It’s a change in choices, notes entrepreneur Jeffrey Minch.  “There is not as much desire to ownfor young folks,” he says. And he points out the quality of new apartments is equal to or better than entry level homes.  “These trends will continue,” he predicts.  To refresh your memory on what we wrote that triggered Minch’s observations, click on the “Archives” button at the top of the page and go to the November 6, 2015 edition.



Once again, Austin is running counter to a statewide trend in a good way.  And it has to do with retailing.  Austinites are spending more bucks than last year while the rest of the state, as a whole, is in a slight slowdown mode.

This is measured by sales tax revenue, that is largely collected on retail items.  The latest tally – released this week – covers transactions in October that were sent to the state in November.  And, the comparison looks back at October 2014 sales tax collections.

Figures show 2.9% more money was spent on items in Austin where the sales tax was collected, than was spent in the same month the year before.  But when you crunch the statewide numbers, you find there was a 3.3% drop in spending on items where sales tax was collected.

Again, with Austin in a positive mode, this was the second month where statewide sales tax revenues declined.  Why is this?  State Comptroller Glenn Hegar says statewide “sales tax revenue declined again due to reduced spending in oil and gasrelated sectors.”

By the way, sales tax collections in October were not consistent throughout Central Texas.  Joining Austin with increases were cities like Round Rock and San Marcos.  But dipping into negative territory were cities such as West Lake Hills and Luling.  It will be interesting to see how the numbers play out through the holiday shopping season that is all-important for many retailers.



Loop360 has long been used as a northsouth route on the western side of Austin.  Now it is joining IH35, US183 and MoPac as a very crowded roadway during the everexpanding drive time hours.  One reason for the increase in traffic is the concentration of office space and technology operations in the Loop360 corridor.

A recent analysis by the Community Impact newspaper showed 30 tech or tech-related companies located in a relatively short stretch of the roadway – running generally from the intersection of Westbank Drive on the south going north to the semi-bottleneck Loop360 Pennybacker Bridge across Lake Austin.

New buildings will generate even more traffic.  For instance, this includes the 215,000 sf building leased by Apple this summer (but not yet fully occupied), adjacent to just-opened Hotel Granduca (not included in this total).

There are other major businesses in the area (800employee Dimensional Fund Advisors, for one) dotting this portion of the hilly, winding, multi-lane Loop360, including a couple of busy shopping centers.  Loop360 has been targeted for future expansion.  But not immediately.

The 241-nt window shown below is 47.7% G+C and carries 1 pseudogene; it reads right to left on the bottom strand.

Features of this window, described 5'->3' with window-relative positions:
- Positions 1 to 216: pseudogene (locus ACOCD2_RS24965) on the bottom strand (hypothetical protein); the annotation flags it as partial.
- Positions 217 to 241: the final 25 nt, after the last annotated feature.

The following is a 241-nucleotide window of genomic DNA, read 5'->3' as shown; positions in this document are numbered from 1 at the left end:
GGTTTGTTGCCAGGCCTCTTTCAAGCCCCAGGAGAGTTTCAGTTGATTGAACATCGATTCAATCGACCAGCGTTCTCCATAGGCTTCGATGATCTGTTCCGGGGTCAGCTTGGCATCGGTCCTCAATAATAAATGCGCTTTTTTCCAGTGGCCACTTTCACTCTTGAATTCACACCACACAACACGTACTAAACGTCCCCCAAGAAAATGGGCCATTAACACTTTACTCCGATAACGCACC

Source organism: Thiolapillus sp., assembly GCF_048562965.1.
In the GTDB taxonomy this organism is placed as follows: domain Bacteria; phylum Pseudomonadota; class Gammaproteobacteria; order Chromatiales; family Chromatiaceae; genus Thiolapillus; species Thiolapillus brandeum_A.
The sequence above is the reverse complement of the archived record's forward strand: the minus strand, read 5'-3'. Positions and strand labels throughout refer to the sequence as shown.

Whats the next big thing in transportation?  Well some think you may soon see driverless golf carts buzzing around certain areas in Austin and, possibly, on local college campuses.

One prediction is that they will be available within a year or so.  Relying on sensors for navigation, they have a variety of applications that are not on golf courses.  For instance, they can ferry students and instructors around college campuses.  Another use:  to transport non-driving residents of retirement and assisted living campuses.  You get the idea.

Obviously, carts are less expensive than driverless cars.  And they are much slower.  The prototypes top out at about 15 miles per hour.



Even though Christmas gifts are arriving daily at many Austin area addresses via conventional means this year, you can soon count on drones dropping packages at your doorstep.  Some thought it was a farfetched idea to see packages delivered by small drones buzzing into neighborhoodsBut, heres the latest and credible forecast.

One reason it is credible to think these changes will occur over the next few years is that the power of Amazon, Google and Walmart is behind this push.  After all, nearly 90% of items shipped by Amazon today weigh less than five pounds – light enough for small drones.  In theory, aerial service could cut delivery time to minutes.  If this works out, Amazon would profit by gaining new customers for its paid membership program.  Others could follow suit.

And the drones you see today, may be yesterday’s technology.  Delivery drones, similar to fixed-wing and helicopter hybrids, are in an advanced stage of development.  They could fly fast to cover a lot of ground, then hover to gently lower their packages.



Speaking of moving fast, Dr. Louis Overholster says he isn’t sure when it happened but he is convinced the Austin City Council passed an ordinance requiring that at least four vehicles must go through an intersection after the light turns red!